5 Primary Uses for Enterprise VR in 2021
Looking at the changes that happened in the world of Virtual Reality for enterprises in 2020, several trends emerged. Headset focus shifted from tethered to stand-alone devices, prices dropped considerably, resolution continued to improve, and device management features gained traction. As the year closes out, we’re looking forward to even more developments for VR in 2021, especially for businesses looking to take programs to the next level. Here are 5 primary uses we see for enterprise VR in 2021 enabled by developments that happened this year.
Training / Learning
One of the most successful uses for enterprise VR to date has been in the employee training/learning space, where having immersive and interactive environments leads to significantly improved outcomes for employees in many use cases. For example, Farmers Insurance has worked with VR developer Talespin to develop interactive VR training for insurance assessors and the Air Force is using VR training for both pilots and loadmasters. One of the areas of VR training that we expect to take off in 2021 is employee training for HR topics like sexual harassment, diversity, sensitivity, and difficult situations like firing employees and counseling through organizational change. Employee training leveraging VR can especially benefit remote teams where in-person training is less feasible, making this a growing sector for enterprise VR in 2021.
Another enterprise VR use case that gained traction this year was team communication, especially for teams forced to interact remotely due to COVID-19. Many teams started testing VR chat rooms and collaboration spaces this year as an alternative to phone calls and video chats, often as a response to “Zoom fatigue”. Team interactions in virtual reality offer the benefits of reduced distractions, an increased feeling of being together with team members, and more opportunities for sharing and collaborating on content in a virtual space. While we don’t think VR chat rooms can really compete with in-person meetings and the technology still has some severe limitations in areas like hand tracking and direct object interaction (like writing on a whiteboard), this is definitely a prime area of interest for companies pursuing VR in 2021.
3D design has historically suffered from the limitations of creating three-dimensional objects using two-dimensional screens. But with virtual reality this limitation is removed and design teams can not only create, but also collaborate on and share interactive 3D models and environments with stakeholders and customers. While still a somewhat niche application of VR, we expect this use case to continue gaining traction in 2021, especially in industries like automotive where production cycles are long and new product visual design can make or break sales for an entire year or more. In 2021 we are also expecting VR design applications to make further inroads in architecture, real estate, and landscaping, areas where traditional models, photos, and renderings often don’t convey the true scale and feel of designed environments.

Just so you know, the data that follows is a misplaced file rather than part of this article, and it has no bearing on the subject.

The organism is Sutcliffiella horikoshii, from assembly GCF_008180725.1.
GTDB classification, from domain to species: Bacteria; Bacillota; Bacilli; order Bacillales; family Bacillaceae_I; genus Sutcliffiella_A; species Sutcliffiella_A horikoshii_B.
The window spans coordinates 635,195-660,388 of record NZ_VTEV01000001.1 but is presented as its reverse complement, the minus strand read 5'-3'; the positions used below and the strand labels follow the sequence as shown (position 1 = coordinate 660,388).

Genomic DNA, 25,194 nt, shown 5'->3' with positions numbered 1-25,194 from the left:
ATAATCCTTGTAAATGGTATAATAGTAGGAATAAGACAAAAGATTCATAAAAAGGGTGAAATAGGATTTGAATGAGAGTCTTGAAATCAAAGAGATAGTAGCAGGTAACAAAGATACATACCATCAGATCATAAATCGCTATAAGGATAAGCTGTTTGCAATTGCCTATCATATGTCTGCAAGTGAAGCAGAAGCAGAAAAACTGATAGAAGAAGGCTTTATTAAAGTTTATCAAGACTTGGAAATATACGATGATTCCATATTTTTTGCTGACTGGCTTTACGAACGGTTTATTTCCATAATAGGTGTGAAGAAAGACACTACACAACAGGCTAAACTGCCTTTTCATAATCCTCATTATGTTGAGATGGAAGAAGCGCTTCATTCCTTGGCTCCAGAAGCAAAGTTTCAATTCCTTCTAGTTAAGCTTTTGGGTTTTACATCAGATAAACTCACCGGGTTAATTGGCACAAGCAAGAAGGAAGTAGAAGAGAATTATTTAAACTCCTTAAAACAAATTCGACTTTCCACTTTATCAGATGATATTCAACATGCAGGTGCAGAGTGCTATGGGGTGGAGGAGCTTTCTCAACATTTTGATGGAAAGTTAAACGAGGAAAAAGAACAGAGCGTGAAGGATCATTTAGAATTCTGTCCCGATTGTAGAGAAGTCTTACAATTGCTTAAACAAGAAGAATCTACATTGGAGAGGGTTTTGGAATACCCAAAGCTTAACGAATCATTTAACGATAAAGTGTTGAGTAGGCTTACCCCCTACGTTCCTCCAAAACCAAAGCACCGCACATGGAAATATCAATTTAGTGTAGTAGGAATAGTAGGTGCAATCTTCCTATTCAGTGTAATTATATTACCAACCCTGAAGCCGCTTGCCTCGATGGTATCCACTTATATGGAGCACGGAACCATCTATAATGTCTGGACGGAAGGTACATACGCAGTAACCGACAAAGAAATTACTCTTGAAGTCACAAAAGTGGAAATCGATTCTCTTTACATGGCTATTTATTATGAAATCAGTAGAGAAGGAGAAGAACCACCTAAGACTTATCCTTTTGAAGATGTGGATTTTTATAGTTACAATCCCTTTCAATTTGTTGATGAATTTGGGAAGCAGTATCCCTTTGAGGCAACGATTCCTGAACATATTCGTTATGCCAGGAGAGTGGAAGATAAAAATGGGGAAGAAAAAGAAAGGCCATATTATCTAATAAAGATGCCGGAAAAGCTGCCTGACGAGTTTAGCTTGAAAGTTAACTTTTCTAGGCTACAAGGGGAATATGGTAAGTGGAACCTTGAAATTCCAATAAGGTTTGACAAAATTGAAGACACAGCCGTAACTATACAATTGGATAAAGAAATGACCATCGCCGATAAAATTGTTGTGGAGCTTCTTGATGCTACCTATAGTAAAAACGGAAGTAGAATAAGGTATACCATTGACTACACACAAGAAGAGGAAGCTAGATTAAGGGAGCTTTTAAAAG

An area that saw a lot of improvement in 2020 and makes us excited about VR in 2021 is visualization – being able to showcase not only objects, but also data in true 3D. While this used to be relegated to use cases like sharing new product ideas with executive stakeholders, the dropping price of VR headsets and new freedom offered by high-quality untethered solutions means that visualization is now making its way into more spaces. For example, data science teams are starting to use VR to visualize operating data in factories and even entire corporations in ways that simply aren’t possible in 2D. New tools are also lowering the bar to sharing virtual content and expanding audiences, allowing teams to create content for the general public such as interactive local history explorations and local neighborhood statistics and development plans.
Health & Wellness
Lastly, we have seen positive trends in utilizing VR within the Health and wellness space. Just like many other innovations throughout 2020, VR innovation in health and wellness has been driven by adapting to COVID-19 restrictions. While many people may already know that VR has unlocked the ability to study anatomy and conduct mock surgeries, we are also seeing areas where VR can improve the life of an average consumer or employee. For example, Embodied Labs allows the user to better embody the perspectives and conditions of another person which can lead to more effective care. Other developers, such as Reulay, have developed virtual therapeutic platforms to enhance the user’s calmness, confidence, and clarity. With more companies working remotely and looking for ways to improve their team’s experience, meditative therapeutic VR platforms may be an easy win.
While 2021 looks to be an exciting year for VR, there are still many challenges when it comes to deploying VR in real-world business settings. If your team is considering designing or implementing a VR solution next year, be sure to head over to our XR solutions page to learn how we can help you be successful.